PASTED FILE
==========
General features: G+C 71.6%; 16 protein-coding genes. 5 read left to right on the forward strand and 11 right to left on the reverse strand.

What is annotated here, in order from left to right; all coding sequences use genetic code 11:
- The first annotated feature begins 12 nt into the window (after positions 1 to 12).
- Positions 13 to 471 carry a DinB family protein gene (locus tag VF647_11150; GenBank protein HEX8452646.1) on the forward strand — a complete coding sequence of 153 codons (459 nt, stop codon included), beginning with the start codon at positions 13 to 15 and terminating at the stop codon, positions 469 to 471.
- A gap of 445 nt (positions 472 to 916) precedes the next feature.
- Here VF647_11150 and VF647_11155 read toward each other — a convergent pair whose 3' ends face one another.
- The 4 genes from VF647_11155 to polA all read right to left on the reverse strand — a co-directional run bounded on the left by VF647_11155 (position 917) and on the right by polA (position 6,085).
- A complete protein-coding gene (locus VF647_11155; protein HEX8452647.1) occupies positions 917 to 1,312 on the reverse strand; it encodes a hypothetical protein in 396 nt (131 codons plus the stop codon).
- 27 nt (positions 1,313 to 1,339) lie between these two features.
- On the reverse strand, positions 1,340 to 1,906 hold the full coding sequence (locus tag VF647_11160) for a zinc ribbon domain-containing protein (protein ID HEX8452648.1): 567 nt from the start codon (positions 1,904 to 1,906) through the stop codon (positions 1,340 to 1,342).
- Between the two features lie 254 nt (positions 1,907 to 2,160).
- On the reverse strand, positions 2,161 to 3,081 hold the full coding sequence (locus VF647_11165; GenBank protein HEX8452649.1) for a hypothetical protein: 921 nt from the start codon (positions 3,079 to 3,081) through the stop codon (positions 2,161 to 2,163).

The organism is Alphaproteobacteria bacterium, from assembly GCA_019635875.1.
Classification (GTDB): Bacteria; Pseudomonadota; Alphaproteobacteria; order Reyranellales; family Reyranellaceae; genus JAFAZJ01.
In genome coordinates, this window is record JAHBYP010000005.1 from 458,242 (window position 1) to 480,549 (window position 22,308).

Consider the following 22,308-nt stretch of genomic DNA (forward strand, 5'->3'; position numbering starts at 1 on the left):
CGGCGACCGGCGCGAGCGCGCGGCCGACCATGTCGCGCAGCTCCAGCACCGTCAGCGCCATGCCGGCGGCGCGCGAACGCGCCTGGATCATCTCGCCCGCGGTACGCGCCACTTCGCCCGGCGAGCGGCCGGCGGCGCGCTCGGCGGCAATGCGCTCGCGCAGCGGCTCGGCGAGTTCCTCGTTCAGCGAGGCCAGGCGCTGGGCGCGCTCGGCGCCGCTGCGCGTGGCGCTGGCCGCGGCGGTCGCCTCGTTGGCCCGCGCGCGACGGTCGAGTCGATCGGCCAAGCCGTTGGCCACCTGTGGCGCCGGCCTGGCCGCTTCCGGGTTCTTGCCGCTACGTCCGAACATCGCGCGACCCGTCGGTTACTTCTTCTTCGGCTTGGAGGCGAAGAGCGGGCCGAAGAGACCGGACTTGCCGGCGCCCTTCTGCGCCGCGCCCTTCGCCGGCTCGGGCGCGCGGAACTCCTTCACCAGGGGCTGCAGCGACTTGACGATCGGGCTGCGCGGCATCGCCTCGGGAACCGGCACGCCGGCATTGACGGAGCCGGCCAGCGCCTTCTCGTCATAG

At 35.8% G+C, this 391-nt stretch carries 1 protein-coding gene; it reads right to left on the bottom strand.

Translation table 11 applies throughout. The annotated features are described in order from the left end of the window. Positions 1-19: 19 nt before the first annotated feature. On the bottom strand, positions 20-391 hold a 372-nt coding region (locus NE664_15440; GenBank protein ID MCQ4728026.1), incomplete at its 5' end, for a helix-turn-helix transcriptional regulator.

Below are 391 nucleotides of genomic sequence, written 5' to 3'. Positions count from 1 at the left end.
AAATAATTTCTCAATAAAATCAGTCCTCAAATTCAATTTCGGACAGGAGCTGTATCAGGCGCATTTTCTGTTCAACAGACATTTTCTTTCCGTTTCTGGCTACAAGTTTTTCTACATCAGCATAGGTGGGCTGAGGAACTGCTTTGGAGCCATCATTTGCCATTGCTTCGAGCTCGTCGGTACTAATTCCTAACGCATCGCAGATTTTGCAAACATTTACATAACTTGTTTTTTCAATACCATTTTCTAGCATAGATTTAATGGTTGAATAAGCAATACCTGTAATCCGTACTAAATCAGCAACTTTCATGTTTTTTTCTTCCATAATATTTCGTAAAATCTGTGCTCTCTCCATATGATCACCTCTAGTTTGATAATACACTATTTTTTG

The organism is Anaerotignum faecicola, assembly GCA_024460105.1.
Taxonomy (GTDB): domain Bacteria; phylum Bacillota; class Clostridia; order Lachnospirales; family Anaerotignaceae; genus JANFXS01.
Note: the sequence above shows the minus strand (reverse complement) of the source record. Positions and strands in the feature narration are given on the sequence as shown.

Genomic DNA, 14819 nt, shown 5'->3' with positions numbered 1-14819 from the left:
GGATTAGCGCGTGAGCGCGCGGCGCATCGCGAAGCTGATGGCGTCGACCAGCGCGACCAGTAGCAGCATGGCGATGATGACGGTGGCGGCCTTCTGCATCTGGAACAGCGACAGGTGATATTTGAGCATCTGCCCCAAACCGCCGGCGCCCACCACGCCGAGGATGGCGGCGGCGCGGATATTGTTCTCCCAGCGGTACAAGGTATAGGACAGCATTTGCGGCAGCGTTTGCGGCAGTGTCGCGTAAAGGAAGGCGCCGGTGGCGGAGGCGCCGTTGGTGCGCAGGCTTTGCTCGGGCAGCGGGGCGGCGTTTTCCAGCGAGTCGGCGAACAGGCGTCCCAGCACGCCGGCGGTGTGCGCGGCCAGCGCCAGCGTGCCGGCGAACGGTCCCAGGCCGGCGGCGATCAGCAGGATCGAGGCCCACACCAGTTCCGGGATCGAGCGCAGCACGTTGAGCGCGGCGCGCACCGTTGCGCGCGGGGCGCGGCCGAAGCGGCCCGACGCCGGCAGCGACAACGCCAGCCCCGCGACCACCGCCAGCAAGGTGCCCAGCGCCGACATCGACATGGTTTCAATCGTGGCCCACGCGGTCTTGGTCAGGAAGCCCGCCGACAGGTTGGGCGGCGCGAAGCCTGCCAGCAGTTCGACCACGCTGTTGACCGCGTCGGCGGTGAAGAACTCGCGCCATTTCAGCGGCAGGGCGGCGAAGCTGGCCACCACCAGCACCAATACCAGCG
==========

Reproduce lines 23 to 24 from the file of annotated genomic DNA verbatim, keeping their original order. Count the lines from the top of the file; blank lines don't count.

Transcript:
Taxonomy (GTDB): domain Bacteria; phylum Bacillota; class Clostridia; order Lachnospirales; family Anaerotignaceae; genus JANFXS01.
Note: the sequence above shows the minus strand (reverse complement) of the source record. Positions and strands in the feature narration are given on the sequence as shown.